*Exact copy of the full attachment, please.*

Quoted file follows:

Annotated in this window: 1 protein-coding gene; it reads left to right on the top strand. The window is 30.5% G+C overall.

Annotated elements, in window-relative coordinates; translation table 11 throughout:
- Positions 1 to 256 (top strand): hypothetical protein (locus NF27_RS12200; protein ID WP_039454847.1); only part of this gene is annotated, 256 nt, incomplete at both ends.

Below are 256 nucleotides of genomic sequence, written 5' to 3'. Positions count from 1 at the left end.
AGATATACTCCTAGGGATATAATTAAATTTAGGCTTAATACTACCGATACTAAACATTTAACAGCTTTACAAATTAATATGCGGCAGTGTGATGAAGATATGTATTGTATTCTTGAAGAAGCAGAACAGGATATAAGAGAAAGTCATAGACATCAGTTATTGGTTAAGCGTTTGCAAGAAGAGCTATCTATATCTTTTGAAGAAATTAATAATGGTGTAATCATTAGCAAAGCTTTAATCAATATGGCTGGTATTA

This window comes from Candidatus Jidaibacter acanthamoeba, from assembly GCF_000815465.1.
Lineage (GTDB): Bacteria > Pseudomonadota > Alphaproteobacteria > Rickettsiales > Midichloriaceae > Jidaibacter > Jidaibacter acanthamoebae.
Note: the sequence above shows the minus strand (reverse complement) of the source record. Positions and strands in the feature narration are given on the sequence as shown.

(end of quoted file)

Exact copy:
Annotated in this window: 1 protein-coding gene; it reads left to right on the top strand. The window is 30.5% G+C overall.

Annotated elements, in window-relative coordinates; translation table 11 throughout:
- Positions 1 to 256 (top strand): hypothetical protein (locus NF27_RS12200; protein ID WP_039454847.1); only part of this gene is annotated, 256 nt, incomplete at both ends.

Below are 256 nucleotides of genomic sequence, written 5' to 3'. Positions count from 1 at the left end.
AGATATACTCCTAGGGATATAATTAAATTTAGGCTTAATACTACCGATACTAAACATTTAACAGCTTTACAAATTAATATGCGGCAGTGTGATGAAGATATGTATTGTATTCTTGAAGAAGCAGAACAGGATATAAGAGAAAGTCATAGACATCAGTTATTGGTTAAGCGTTTGCAAGAAGAGCTATCTATATCTTTTGAAGAAATTAATAATGGTGTAATCATTAGCAAAGCTTTAATCAATATGGCTGGTATTA

This window comes from Candidatus Jidaibacter acanthamoeba, from assembly GCF_000815465.1.
Lineage (GTDB): Bacteria > Pseudomonadota > Alphaproteobacteria > Rickettsiales > Midichloriaceae > Jidaibacter > Jidaibacter acanthamoebae.
Note: the sequence above shows the minus strand (reverse complement) of the source record. Positions and strands in the feature narration are given on the sequence as shown.